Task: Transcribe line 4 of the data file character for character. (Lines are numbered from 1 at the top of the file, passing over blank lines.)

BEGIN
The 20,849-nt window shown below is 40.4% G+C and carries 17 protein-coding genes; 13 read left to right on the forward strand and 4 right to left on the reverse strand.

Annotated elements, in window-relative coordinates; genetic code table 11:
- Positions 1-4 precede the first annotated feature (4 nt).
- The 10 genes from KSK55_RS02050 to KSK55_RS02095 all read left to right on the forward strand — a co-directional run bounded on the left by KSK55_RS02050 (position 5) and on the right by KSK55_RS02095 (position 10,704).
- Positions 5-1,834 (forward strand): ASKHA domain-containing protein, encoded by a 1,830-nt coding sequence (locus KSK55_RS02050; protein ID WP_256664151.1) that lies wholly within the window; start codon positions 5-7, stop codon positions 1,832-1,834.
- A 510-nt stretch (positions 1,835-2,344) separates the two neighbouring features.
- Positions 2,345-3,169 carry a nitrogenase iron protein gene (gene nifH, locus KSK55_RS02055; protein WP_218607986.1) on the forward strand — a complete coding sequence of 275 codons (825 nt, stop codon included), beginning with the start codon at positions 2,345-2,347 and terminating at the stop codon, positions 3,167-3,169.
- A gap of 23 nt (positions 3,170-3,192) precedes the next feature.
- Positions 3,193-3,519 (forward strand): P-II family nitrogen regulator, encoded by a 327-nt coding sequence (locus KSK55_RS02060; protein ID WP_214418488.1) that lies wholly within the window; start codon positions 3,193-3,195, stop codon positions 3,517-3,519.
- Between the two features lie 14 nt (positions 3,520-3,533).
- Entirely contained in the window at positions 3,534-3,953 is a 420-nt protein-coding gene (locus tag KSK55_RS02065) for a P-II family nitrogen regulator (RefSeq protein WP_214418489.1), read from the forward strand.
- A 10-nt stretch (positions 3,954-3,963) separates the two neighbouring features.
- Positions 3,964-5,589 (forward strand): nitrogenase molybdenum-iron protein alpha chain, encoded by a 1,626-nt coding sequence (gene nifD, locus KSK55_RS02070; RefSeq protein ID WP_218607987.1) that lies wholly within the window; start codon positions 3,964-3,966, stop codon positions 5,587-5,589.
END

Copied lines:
- The 10 genes from KSK55_RS02050 to KSK55_RS02095 all read left to right on the forward strand — a co-directional run bounded on the left by KSK55_RS02050 (position 5) and on the right by KSK55_RS02095 (position 10,704).